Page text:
And worse, each of these stopgap measures only treats the symptom, while simultaneously adding new complications.  It might even feel like the end of education as we know it.Banning ChatGPT won’t stop cheating.  What about Bard?  QuillBot?  Claude?  Magai?  Or any of the dozen or more other generative AIs that are already out there using natural language?  And even if you adopt a policy which names all of the ones that are currently available today, there will be new ones emerge within the next few months!

Switching to paper and pencil creates new complications:

But again, this is looking at the issue through “TODAY” glasses.  This is not the world our students will be operating in.

The reality before us is that the world our students will be operating in is one where AI is rampant and collaboration with AI and output from AI is normative. 

I (David) study and research technology innovation, and some of my background and current research involves technological innovation throughout church history.  And on a global and historical scale, looking at technology through the ages, I would fairly confidently put the rise of generative AI on par with the wheel and the printing press in terms of its paradigm-shifting impact.  Some leaders are even referring to it as the “4th revolution” (after the Industrial Revolution). 

Here is what that means for our graduates:

None of this is far-fetched or unrealistic because it is already happening (everything is rapidly moving in that direction).

Dystopian or Utopian Future?

AI and generative AI are not the dystopian sci-fi artificial life-form that movies have propagated .... the sort of worst-case scenario if we relinquish all governance and human input. We can rest assured that such scenarios are, at best, centuries away!What I (David) find fascinating is that in all of the dystopian sci-fi literature, the “worst-case scenario” is always what gets featured when an AI goes rogue.  And whenever there’s a news report about AI that didn’t work exactly right, it is always a really bad outcome they focus on.  

Why is that?  Fear sells.  

But AIs behaving badly is usually what happens when humans are not actively engaged in the 
process.  And with every technological innovation, there have always been naysayers who predict how that new tech will be the end of “whatever” as we know it, and yet it never seems to actually pan out like that.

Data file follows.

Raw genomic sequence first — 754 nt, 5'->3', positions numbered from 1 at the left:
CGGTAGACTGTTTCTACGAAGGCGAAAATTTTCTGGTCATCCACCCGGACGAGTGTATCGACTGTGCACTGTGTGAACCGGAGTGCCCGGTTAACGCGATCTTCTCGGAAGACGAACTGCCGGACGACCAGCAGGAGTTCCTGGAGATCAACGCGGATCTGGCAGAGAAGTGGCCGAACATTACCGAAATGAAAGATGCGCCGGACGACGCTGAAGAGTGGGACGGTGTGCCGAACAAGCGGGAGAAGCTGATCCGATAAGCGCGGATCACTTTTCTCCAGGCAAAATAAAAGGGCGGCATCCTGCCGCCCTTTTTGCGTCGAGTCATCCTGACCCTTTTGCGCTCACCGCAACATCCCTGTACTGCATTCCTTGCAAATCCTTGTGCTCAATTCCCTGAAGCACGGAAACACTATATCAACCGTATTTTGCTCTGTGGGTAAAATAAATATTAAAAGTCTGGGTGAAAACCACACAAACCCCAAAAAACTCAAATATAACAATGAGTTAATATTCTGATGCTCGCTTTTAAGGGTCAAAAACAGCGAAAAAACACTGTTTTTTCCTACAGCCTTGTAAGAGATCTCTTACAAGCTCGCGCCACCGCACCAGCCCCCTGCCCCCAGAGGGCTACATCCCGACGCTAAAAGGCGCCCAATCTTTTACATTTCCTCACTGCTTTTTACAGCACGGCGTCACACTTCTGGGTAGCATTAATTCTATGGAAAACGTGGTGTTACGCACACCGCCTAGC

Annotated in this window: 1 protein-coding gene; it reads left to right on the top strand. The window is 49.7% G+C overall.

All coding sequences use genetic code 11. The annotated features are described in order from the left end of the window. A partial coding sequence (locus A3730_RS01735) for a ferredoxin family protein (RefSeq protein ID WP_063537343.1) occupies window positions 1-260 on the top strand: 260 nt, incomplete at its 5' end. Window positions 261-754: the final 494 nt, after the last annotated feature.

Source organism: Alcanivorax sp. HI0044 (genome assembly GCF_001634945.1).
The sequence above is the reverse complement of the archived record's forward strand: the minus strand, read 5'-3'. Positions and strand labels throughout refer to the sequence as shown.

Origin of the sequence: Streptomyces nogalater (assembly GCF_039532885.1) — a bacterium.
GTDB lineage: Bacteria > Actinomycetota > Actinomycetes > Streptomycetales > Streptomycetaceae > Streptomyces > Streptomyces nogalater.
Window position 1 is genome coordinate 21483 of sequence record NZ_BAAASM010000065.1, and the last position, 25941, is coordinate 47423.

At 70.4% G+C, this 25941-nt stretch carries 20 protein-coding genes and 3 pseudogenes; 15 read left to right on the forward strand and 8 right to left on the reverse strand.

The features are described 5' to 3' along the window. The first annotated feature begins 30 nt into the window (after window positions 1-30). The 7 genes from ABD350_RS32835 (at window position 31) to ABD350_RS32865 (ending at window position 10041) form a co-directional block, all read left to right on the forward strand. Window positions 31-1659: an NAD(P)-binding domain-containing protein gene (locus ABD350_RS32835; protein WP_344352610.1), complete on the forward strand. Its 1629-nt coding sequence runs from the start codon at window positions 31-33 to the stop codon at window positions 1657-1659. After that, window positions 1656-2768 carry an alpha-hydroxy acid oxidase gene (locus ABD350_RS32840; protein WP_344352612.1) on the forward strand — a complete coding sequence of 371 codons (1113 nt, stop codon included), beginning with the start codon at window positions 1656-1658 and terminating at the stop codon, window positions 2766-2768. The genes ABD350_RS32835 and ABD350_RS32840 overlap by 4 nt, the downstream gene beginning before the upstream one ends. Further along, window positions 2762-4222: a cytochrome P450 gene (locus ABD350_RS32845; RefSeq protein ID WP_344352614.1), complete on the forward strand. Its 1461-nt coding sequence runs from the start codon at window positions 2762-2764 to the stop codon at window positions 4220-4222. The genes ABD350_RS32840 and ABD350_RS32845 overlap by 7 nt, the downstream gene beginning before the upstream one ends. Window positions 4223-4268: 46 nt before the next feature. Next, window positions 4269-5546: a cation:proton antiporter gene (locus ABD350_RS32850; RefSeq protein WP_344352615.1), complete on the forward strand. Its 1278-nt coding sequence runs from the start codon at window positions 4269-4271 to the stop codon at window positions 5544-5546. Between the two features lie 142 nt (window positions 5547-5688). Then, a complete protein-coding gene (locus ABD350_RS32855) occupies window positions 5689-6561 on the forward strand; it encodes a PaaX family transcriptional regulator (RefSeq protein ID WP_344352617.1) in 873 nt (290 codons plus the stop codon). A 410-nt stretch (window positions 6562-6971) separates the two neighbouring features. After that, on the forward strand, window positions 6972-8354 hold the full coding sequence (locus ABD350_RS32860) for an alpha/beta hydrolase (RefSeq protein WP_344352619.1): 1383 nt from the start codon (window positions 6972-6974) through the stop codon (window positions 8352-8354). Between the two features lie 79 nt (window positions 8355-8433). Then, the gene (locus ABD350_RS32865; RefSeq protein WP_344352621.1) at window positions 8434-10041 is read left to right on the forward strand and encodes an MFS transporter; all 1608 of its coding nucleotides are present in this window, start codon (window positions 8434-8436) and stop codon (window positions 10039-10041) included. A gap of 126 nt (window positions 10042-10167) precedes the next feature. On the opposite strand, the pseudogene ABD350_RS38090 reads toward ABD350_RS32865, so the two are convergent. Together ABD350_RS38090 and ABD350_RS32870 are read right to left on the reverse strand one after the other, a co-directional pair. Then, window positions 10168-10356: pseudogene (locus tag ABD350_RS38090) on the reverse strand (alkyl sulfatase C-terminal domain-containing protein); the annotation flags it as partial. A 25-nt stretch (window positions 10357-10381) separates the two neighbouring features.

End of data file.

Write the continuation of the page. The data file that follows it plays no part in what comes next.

We have actually been using AI for decades, quite well, and most of us have been using AI extensively for many years and just aren’t aware of it.  Here are just a few common scenarios:

All of these are examples of AI in every day use that we’ve been doing for years…for so long that we don’t even think about the fact each is an AI.

So, what is generative AI?  Or more specifically, what is ChatGPT?  Let’s break the name down a bit to better understand it.

It’s using a familiar Chat interface, so that’s where the first part of the name comes from.  Many of us are used to using chat tools on websites for customer support, solving issues, and identifying and triaging problems before it gets handed over to a support rep.  ChatGPT uses this familiar interface: “ ‘Chat’ refers to the conversational aspect of this AI model. It's designed to simulate a chat or conversation with a human user, thus the name ‘ChatGPT.’ ”

According to ChatGPT in a conversation with us, here is what each of those terms means:³

I should also mention that although ChatGPT is by far the best-known, there are dozens of other generative AIs, such as Otter.ai (for voice & captioning); Grammarly GO (for writing improvement); Gamma (for presentation graphics); Jasper, Bard, Claude, Magai, Quillbot, & more (for writing); DALL-E, MidJourney, & StableDiffusion (for visuals); HeyGen for video translation; and Eleven Labs (for voice cloning).  These are just the ones I am most familiar with, and I use all but 2 of them.  However, almost every week I learn about a new one I had not heard of previously. In the last couple of months of 2023, the race to beat OpenAI’s ChatGPT led to the introduction of several more potential game changers, including Microsoft’s Copilot, Amazon’s Olympus, and Google DeepMind’s Gemini.

How Generative AI "Thinks"

So how does generative AI “think”?  Well, it works entirely by predictive analytics using a large dataset.  According to Stephen Wolfram, “…what ChatGPT is always fundamentally trying to do is produce a ‘reasonable continuation’ of whatever text it’s got so far, where by ‘reasonable’ we mean ‘what one might expect someone to write after seeing what people have written on billions of webpages'."  

Believe it or not, it Is literally adding just one word at a time!